I think that there's some confusion here, type2 should always be more secure than type1, for any kind of user. With type1, the secret seed derives the actual privkeys, therefore if the secret seed is compromised then all of your privkeys leak. With type2, if the hash derivation function includes the secret seed as one of the concatenated inputs (as in the OP of this thread), then the secret seed in itself can only derive pubkeys, and unless the attacker also gains access to the additional (master) privkey secret, all your privkeys are still provably secure. The disadvantage of having the secret seed as one of the concatenated inputs of the derivation function is that the 3rdparty couldn't generate new pubkeys on its own, without knowing the secret seed. But the other advantages of type2 still hold, namely that the owner of the wallet can generate new pubkeys without accessing (decrypting) his privkeys, and that for backup purposes you only need to store your master privkey and secret seed (this is an advantage over the regular randomindependent wallet, not over type1 wallet). If BIP 0032 doesn't include an option to have a secret as one of the inputs of the hash derivation function, then I think that this kind of mode should be added to BIP 0032. This could even be the default, if we're worried about scenarios where users aren't careful and compromise a branch in their key hierarchy. We might wish to give users the option to have different secret seeds for particular branches in the key hierarchy, and store all these seeds in the wallet file (and warn the user that he needs to backup his wallet when he creates a new seed).




thanke


December 06, 2012, 09:51:10 AM 

Type1 deterministic wallets seem to be a more suitable default.
I think that there's some confusion here, type2 should always be more secure than type1, for any kind of user. Agree. With type2, if the hash derivation function includes the secret seed as one of the concatenated inputs (as in the OP of this thread), then the secret seed in itself can only derive pubkeys, and unless the attacker also gains access to the additional (master) privkey secret, all your privkeys are still provably secure.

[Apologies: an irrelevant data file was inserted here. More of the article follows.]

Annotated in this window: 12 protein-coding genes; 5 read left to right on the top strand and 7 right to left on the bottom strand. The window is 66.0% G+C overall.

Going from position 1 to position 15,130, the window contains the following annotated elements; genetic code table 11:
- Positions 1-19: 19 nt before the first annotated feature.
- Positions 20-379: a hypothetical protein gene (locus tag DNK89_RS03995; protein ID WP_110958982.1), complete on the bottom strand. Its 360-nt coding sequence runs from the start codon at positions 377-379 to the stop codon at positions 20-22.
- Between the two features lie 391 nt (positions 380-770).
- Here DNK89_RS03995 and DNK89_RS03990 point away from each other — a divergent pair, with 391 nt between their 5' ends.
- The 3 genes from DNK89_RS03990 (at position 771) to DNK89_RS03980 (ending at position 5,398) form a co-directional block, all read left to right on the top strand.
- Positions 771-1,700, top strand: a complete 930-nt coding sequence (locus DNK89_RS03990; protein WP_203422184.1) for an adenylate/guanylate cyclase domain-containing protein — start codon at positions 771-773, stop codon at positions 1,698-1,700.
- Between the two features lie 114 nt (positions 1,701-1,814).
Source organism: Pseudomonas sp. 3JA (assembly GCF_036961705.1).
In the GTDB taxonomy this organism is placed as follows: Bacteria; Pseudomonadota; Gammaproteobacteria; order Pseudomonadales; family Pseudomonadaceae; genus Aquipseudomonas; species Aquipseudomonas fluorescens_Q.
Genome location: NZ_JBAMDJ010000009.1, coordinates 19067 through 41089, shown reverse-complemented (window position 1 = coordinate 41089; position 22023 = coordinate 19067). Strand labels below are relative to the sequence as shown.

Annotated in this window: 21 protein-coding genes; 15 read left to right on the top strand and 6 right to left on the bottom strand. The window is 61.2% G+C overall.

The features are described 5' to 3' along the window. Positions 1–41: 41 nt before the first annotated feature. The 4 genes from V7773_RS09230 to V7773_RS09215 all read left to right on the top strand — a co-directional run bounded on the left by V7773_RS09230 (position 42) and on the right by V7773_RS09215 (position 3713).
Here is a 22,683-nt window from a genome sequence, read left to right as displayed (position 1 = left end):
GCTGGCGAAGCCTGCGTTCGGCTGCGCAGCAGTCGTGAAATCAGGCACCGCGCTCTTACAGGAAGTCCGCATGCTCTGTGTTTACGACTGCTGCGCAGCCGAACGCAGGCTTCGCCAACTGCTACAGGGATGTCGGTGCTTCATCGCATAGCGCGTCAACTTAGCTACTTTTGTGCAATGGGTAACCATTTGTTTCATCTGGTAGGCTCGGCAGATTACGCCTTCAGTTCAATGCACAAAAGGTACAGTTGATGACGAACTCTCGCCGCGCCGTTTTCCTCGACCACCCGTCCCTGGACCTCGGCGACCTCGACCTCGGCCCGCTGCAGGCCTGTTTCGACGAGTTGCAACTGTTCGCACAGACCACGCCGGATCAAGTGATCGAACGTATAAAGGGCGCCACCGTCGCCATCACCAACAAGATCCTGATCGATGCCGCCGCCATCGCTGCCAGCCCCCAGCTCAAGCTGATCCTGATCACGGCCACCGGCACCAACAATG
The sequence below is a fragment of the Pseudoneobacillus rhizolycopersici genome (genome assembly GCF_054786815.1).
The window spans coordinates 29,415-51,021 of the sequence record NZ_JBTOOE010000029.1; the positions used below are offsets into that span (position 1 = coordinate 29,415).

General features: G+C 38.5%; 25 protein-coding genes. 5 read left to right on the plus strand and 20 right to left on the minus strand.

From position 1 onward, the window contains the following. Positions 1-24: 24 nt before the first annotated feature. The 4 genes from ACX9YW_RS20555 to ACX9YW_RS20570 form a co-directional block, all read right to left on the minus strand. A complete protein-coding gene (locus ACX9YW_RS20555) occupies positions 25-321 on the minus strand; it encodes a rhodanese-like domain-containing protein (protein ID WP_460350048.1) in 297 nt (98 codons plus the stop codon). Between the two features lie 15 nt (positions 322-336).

"the secret seed in itself can only derive pubkeys" should be "the secret seed in itself can only derive relations (in the sense of differences) between pubkeys and relations between privkeys". "unless the attacker also gains access to the additional (master) privkey secret" should be "unless the attacker also gains access to a privkey (master or derived)". The disadvantage of having the secret seed as one of the concatenated inputs of the derivation function is that the 3rdparty couldn't generate new pubkeys on its own, without knowing the secret seed. But the other advantages of type2 still hold, namely that the owner of the wallet can generate new pubkeys without accessing (decrypting) his privkeys, [..]
Depends on how you see it. If I want to generate new pubkeys without accessing my privkeys it means that, securitywise, I want to treat my secret seed differently (i.e. less secure) than my privkeys. To me this is the same as having a 3rd party generate them (and having access to my secret seed). If BIP 0032 doesn't include an option to have a secret as one of the inputs of the hash derivation function, then I think that this kind of mode should be added to BIP 0032. This could even be the default, if we're worried about scenarios where users aren't careful and compromise a branch in their key hierarchy.
This mode could be a "selfseeded" mode, where the chaincode is not inherited from some parent key but is a hash of the privkey. Then it suffices to backup the privkey alone. And yes, this should probably be the default, and an inherited chaincode should not only be used on explicit request. We might wish to give users the option to have different secret seeds for particular branches in the key hierarchy, and store all these seeds in the wallet file (and warn the user that he needs to backup his wallet when he creates a new seed).
Maybe two seeds are enough, one inherited, one selfseed (=hash of privkey).




justusranvier


December 06, 2012, 10:07:41 AM